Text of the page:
In the Nirvana Sutra Anatman is viewed in the same way(i.e suffering and belonging to Mara).
And the True Self which is Buddha Nature is championed as the correct teaching/path.

Peace and Love.


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PostPosted: Sun Sep 22, 2013 1:22 pm 
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Son of Buddha wrote:
...
In the Pali Canon Anatman(Not-self) is viewed as suffering,what leads to suffering,and what belongs to Mara is Anatman.

In the Nirvana Sutra Anatman is viewed in the same way(i.e suffering and belonging to Mara).
And the True Self which is Buddha Nature is championed as the correct teaching/path.


Sorry, this sounds quite twisted. Realistion of Anatta dissolves suffering.
And i never heard of teachings given by Mara. :sage:

On topic: Buddhadasa Bikkhu (Theravada) said: if there is no teaching about emptyness (sunatta) somewhere in the sutra, the sutra is a fake. Maybe deformed by translation.

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PostPosted: Sun Sep 22, 2013 1:46 pm 
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I'm confused again! :shrug:


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PostPosted: Sun Sep 22, 2013 2:00 pm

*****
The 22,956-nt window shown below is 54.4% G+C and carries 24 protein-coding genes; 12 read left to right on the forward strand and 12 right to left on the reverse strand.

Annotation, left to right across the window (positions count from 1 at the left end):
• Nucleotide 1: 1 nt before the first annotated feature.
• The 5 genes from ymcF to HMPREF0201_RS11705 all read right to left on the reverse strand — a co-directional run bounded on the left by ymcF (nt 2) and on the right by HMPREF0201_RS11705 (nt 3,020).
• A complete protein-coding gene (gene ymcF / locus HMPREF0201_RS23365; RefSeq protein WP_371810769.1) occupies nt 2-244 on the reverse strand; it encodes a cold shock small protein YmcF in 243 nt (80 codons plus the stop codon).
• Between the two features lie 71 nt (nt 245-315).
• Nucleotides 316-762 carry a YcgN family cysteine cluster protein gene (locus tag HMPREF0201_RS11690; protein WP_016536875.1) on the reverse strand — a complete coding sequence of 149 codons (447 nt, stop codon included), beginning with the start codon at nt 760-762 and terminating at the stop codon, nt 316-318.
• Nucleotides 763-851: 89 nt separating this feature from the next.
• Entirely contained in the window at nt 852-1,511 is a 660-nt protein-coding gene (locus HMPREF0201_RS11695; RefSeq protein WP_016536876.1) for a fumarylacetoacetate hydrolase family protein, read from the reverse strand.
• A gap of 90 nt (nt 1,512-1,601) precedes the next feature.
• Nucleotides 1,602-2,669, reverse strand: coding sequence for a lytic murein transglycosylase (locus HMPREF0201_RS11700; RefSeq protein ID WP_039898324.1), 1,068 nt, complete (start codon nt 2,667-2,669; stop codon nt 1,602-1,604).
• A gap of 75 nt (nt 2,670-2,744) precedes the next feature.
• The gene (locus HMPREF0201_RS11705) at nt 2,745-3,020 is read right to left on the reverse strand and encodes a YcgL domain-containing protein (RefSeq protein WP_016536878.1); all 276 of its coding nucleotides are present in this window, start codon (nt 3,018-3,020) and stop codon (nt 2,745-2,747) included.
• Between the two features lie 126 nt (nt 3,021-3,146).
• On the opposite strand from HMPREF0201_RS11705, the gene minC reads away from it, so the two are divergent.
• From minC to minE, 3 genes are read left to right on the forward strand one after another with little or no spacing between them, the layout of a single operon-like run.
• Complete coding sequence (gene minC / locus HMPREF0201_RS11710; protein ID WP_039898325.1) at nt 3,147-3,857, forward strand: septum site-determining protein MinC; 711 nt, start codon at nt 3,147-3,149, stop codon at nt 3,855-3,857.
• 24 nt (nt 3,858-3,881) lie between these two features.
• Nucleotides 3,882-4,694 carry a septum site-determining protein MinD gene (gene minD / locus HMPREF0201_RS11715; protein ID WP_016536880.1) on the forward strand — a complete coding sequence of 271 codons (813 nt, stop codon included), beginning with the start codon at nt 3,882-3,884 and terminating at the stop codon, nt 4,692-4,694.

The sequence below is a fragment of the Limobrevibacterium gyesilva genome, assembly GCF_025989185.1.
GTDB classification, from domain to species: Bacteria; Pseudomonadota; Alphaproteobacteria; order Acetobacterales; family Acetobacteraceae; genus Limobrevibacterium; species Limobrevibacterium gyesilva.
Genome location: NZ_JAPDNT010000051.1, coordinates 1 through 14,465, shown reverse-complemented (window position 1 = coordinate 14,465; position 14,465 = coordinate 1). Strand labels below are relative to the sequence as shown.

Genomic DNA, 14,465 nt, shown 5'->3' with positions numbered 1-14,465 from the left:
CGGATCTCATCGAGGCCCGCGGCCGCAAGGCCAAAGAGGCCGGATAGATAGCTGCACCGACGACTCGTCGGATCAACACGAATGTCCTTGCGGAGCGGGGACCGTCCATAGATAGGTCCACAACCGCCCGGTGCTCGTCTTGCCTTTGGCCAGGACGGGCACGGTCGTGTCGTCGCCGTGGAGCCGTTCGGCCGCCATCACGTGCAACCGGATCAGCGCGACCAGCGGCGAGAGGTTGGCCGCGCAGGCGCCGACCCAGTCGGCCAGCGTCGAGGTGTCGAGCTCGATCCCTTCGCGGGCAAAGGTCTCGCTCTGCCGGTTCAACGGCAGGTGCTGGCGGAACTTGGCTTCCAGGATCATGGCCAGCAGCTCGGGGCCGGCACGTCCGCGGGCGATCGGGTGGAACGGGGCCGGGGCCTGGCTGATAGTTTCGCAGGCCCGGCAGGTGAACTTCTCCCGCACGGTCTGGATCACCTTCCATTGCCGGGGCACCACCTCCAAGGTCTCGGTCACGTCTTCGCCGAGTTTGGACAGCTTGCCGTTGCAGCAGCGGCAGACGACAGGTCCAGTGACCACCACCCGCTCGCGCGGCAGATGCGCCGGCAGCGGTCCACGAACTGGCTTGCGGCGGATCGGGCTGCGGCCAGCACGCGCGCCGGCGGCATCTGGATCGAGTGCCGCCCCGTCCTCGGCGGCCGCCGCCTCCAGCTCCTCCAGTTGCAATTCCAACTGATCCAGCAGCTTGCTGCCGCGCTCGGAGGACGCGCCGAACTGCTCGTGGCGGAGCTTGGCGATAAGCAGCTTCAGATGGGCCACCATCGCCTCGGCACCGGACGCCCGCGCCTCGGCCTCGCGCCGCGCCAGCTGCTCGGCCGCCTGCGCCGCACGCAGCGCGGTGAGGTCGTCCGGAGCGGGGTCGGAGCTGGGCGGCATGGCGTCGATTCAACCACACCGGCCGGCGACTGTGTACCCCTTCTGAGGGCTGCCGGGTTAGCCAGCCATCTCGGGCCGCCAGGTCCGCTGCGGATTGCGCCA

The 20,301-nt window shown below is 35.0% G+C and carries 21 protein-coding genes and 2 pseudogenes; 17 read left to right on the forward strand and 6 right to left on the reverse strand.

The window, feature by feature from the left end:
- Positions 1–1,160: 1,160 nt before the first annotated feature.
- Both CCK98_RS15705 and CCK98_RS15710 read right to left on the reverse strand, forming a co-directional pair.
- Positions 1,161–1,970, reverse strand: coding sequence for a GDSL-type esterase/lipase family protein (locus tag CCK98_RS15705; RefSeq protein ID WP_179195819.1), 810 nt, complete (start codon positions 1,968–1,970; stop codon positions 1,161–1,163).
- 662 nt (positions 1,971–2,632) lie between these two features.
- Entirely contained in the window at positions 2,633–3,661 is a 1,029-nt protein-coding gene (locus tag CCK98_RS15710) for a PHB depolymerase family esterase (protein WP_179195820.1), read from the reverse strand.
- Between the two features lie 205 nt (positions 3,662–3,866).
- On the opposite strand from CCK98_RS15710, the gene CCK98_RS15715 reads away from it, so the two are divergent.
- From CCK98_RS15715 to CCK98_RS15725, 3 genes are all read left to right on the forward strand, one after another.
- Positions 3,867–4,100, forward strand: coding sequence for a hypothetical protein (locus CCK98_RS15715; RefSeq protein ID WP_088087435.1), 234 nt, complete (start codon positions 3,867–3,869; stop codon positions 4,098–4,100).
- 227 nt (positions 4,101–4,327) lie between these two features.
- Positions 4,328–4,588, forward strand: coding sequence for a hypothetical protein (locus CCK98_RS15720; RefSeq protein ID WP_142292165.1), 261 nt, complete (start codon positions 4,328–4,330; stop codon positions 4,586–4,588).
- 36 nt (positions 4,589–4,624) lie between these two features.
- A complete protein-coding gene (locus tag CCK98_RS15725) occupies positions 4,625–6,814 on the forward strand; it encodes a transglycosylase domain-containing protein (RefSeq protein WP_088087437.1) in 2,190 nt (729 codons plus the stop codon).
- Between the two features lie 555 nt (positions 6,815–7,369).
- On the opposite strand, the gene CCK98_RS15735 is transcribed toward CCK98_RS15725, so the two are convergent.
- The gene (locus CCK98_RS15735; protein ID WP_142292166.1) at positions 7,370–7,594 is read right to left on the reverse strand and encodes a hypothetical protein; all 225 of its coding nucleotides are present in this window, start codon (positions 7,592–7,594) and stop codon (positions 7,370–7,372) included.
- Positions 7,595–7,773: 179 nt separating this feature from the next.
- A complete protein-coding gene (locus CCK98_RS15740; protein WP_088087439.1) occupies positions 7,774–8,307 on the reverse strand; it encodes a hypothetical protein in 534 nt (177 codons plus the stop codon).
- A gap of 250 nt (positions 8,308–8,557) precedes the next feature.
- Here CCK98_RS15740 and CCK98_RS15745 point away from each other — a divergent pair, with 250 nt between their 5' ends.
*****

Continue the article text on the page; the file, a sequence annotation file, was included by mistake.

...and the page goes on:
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[quote="Son of Buddha]

And the True Self which is Buddha Nature is championed as the correct teaching/path.

[/quote]

Am I right in thinking Buddha Nature is nothing like Atman or whatever it's known as in other Philosophies because it is constantly in flux so is therefore impermanent and always changing? Or something?

Apologies, I never get much chance/have any time to properly sit down and look at/study stuff like this these days.


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PostPosted: Sun Sep 22, 2013 2:04 pm 
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hornets wrote:
I'm confused again! :shrug:

You think, there are only decent buddhist teachers sitting here on the other end of the wire? I'm very sorry. :smile:

You have to get informations slowly from real teachers and good books. :heart:

Maybe you can find something here? http://en.wikipedia.org/wiki/Buddhadasa#External_links